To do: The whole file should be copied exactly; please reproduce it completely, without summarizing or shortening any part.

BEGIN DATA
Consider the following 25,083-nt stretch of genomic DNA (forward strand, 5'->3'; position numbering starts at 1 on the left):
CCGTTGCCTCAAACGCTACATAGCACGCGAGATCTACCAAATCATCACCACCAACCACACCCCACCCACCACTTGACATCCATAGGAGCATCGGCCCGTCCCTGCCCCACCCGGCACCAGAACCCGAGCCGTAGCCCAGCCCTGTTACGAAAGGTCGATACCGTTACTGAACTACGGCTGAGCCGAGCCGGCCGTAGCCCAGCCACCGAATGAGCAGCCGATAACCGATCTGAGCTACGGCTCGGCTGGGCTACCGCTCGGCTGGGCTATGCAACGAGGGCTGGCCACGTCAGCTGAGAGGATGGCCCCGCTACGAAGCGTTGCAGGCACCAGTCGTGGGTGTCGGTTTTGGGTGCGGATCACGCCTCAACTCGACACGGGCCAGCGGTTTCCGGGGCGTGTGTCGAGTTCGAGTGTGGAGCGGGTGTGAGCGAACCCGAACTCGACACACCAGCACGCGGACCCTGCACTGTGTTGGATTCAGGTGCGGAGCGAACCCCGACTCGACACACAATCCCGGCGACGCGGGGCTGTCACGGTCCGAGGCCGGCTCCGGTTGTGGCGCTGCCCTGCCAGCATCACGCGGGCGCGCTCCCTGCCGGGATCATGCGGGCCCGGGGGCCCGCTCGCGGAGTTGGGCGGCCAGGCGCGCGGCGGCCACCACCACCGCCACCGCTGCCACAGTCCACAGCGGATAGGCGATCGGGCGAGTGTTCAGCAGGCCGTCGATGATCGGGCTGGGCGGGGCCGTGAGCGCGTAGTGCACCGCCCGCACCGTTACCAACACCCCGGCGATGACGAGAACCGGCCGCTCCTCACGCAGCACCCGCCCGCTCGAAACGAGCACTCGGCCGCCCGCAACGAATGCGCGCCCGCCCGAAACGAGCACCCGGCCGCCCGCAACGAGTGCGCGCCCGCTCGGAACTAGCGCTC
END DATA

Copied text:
Consider the following 25,083-nt stretch of genomic DNA (forward strand, 5'->3'; position numbering starts at 1 on the left):
CCGTTGCCTCAAACGCTACATAGCACGCGAGATCTACCAAATCATCACCACCAACCACACCCCACCCACCACTTGACATCCATAGGAGCATCGGCCCGTCCCTGCCCCACCCGGCACCAGAACCCGAGCCGTAGCCCAGCCCTGTTACGAAAGGTCGATACCGTTACTGAACTACGGCTGAGCCGAGCCGGCCGTAGCCCAGCCACCGAATGAGCAGCCGATAACCGATCTGAGCTACGGCTCGGCTGGGCTACCGCTCGGCTGGGCTATGCAACGAGGGCTGGCCACGTCAGCTGAGAGGATGGCCCCGCTACGAAGCGTTGCAGGCACCAGTCGTGGGTGTCGGTTTTGGGTGCGGATCACGCCTCAACTCGACACGGGCCAGCGGTTTCCGGGGCGTGTGTCGAGTTCGAGTGTGGAGCGGGTGTGAGCGAACCCGAACTCGACACACCAGCACGCGGACCCTGCACTGTGTTGGATTCAGGTGCGGAGCGAACCCCGACTCGACACACAATCCCGGCGACGCGGGGCTGTCACGGTCCGAGGCCGGCTCCGGTTGTGGCGCTGCCCTGCCAGCATCACGCGGGCGCGCTCCCTGCCGGGATCATGCGGGCCCGGGGGCCCGCTCGCGGAGTTGGGCGGCCAGGCGCGCGGCGGCCACCACCACCGCCACCGCTGCCACAGTCCACAGCGGATAGGCGATCGGGCGAGTGTTCAGCAGGCCGTCGATGATCGGGCTGGGCGGGGCCGTGAGCGCGTAGTGCACCGCCCGCACCGTTACCAACACCCCGGCGATGACGAGAACCGGCCGCTCCTCACGCAGCACCCGCCCGCTCGAAACGAGCACTCGGCCGCCCGCAACGAATGCGCGCCCGCCCGAAACGAGCACCCGGCCGCCCGCAACGAGTGCGCGCCCGCTCGGAACTAGCGCTC